Integrated across technology readiness level - The iT-CDT plans to give students experience of the different types of research. The Centre's structure of mini-projects, research, and a final impact project will give scope for fundamental pre-competitive research, consultancy type problem solving, and application of research in an industrial environment, respectively.

Planned Impact

The impact of the Centre will be manifest itself in four ways; by the number and quality of skilled PhD graduates it produces, by the reach and significance of the research that is generated during their studies, by the contribution to the research base in tribology, and through the broader societal impact of improved machine efficiency and energy utilisation.

The number and quality of PhD graduates. iT-CDT plans, in the steady state, to graduate 12 PhD students per year. We expect these students to enter industry as research leaders or academia as RAs then lecturers. UK and EU industries are desperately short of PhD graduates, and they are in demand. We expect to have impact on UK industry with a stream of PhD graduates who will enter for example, the automotive sector (e.g. designing more fuel efficient engines), the rail sector (e.g. increasing network capacity and reducing cost through improved track and vehicle components), the oil industry (e.g. developing new lubricants for increased fuel efficiency), aerospace sector (e.g. tribology needs in jet engines), the power industries (e.g.developing and maintaining more efficient transmissions). PhD students may also commercialise technology or consultancy in the form of a spin-out activity. We have a track record of past PhD students achieving all these things. The iT-CDT plans to extend and broaden that record, will facilitate synergy across the discipline.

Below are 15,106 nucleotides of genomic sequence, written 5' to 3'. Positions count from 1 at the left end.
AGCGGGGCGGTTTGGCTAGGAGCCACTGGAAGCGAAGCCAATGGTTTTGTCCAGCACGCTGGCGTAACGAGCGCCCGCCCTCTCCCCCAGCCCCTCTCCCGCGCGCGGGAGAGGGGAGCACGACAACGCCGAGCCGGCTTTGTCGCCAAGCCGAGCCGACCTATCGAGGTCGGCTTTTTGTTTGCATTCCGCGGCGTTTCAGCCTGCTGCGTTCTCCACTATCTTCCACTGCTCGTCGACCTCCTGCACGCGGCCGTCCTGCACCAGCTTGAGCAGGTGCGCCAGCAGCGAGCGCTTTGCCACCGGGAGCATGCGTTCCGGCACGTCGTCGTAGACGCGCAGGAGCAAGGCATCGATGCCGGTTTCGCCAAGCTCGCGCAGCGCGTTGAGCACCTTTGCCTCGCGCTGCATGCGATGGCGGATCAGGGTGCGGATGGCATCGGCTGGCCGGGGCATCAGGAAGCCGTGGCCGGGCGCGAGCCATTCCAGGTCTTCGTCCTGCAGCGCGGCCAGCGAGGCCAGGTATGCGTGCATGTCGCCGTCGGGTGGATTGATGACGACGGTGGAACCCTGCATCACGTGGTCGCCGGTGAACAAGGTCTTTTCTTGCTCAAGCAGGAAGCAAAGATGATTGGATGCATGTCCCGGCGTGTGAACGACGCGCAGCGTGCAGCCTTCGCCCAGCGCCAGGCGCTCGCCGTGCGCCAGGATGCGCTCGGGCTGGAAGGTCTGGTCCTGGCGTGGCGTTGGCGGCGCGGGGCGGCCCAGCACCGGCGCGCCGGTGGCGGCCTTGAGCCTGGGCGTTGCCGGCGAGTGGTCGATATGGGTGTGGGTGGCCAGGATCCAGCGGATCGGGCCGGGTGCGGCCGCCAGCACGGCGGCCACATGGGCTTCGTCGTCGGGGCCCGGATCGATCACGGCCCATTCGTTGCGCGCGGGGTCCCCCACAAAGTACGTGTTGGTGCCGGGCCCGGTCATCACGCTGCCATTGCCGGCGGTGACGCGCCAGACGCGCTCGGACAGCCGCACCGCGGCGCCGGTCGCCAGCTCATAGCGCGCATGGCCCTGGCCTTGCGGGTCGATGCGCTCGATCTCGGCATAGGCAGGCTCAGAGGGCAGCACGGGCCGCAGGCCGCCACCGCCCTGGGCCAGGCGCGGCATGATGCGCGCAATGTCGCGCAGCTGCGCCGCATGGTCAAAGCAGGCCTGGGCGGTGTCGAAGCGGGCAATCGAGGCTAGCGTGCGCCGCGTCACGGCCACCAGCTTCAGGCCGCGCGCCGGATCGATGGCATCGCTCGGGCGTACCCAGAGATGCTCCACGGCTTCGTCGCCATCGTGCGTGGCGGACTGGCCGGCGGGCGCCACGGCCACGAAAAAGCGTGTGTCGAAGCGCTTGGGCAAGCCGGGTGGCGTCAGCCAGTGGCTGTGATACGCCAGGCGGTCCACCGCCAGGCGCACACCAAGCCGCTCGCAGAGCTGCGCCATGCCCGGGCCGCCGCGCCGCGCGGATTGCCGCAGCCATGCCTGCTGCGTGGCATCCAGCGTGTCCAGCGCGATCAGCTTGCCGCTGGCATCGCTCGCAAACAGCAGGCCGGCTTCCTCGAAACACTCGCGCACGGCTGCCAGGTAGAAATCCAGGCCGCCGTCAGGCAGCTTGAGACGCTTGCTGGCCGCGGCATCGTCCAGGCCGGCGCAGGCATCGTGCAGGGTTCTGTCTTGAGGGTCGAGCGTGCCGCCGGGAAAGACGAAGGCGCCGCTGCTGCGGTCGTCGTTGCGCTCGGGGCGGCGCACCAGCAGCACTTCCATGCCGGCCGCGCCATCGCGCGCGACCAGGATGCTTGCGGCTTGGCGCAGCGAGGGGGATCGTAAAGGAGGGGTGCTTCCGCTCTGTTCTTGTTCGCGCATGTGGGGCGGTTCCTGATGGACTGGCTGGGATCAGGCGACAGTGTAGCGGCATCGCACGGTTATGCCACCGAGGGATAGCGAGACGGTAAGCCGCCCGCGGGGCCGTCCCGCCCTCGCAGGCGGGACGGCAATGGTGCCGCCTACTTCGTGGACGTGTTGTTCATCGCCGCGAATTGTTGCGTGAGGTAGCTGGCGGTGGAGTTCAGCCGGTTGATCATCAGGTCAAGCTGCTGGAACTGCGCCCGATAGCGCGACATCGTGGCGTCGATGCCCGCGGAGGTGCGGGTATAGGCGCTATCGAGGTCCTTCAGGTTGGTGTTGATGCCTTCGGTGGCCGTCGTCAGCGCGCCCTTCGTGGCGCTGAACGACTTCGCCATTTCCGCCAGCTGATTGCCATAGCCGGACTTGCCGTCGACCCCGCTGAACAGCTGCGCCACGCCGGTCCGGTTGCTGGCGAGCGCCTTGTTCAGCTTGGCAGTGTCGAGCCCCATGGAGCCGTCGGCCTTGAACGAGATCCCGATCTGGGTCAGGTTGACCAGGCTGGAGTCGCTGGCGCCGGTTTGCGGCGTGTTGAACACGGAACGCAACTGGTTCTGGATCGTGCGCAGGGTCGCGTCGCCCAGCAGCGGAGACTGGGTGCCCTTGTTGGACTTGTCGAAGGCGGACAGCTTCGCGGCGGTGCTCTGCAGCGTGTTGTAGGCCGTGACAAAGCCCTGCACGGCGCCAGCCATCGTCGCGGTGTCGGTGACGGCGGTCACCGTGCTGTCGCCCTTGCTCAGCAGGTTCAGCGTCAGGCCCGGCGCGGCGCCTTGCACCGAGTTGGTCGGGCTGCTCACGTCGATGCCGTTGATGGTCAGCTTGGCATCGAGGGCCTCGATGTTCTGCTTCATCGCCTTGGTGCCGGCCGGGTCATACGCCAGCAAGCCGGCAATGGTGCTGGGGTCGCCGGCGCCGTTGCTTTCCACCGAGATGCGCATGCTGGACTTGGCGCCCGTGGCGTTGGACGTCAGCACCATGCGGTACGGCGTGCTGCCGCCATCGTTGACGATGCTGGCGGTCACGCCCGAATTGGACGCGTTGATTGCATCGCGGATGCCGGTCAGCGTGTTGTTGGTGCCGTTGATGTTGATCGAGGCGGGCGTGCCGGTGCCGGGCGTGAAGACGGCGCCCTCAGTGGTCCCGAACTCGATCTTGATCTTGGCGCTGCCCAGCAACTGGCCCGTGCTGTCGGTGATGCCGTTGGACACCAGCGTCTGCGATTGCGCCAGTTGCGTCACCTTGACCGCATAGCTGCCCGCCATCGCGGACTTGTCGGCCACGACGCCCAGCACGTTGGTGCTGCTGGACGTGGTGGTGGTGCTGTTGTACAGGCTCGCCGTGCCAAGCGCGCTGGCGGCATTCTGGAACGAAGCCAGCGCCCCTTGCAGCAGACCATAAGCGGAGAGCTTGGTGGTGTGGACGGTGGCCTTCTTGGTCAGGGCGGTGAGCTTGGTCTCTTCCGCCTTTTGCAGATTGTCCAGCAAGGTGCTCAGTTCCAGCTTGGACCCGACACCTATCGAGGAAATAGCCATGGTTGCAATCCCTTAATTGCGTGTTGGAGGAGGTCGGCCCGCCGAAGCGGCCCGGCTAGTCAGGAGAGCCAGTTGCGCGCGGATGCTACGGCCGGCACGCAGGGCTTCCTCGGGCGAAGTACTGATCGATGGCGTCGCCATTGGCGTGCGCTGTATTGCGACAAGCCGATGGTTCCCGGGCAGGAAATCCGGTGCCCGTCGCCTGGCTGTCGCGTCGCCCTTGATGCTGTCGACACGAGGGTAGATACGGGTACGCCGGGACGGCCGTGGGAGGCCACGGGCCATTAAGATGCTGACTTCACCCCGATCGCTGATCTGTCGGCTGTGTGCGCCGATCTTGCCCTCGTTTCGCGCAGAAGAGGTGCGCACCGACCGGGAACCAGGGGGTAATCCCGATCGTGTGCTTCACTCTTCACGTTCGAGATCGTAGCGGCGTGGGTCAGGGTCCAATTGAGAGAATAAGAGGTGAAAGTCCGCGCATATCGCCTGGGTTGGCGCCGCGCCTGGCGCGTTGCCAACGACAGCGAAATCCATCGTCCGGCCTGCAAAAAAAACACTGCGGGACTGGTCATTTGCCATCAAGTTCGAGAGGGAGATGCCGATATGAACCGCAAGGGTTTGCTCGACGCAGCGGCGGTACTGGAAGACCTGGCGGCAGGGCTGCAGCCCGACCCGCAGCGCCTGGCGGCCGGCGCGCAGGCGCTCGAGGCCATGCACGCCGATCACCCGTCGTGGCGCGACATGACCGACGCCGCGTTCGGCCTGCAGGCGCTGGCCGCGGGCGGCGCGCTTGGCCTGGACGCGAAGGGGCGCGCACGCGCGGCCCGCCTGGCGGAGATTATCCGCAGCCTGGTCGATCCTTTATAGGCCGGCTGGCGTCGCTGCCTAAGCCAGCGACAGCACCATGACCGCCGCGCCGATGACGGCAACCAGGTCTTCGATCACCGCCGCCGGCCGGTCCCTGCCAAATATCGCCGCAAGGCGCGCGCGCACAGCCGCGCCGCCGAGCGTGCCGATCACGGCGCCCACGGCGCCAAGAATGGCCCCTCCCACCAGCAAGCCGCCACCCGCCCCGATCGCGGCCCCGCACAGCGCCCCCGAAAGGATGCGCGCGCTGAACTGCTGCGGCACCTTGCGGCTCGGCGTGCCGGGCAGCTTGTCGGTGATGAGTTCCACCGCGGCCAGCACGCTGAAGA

The transformative PhD research. During their studies, PhD students will be conducting research on an industry led project. These projects will also have elements of generic application therefore have wide impact. The students will be closely involved with both the sponsoring organisation and other industrial partners. This means that there will be a direct route for technology transfer.

Contribution to the Research Base in Tribology. The iT-CDT is a grouping of the two leading universities in tribology in the UK. It will form the largest critical mass of academics, RAs, and PhD students in the EU. A team of industrial partners will steer the research so that it is relevant and has real routes to impact. This platform will lead to a growth in the research base in tribology for the UK and will impact both industry, with improved products and processes, and academia with the supply of new technology and analytical methods.

Societal Impact. The development of new tribological processes, and engineers skilled in their conception and implementation, will have broader societal impact with machines and process that run with lower friction, higher energy efficiency and have greater durability. In the shorter term, we also plan as part of the iT-CDT for public engagement events using PhD students as the agents of delivery.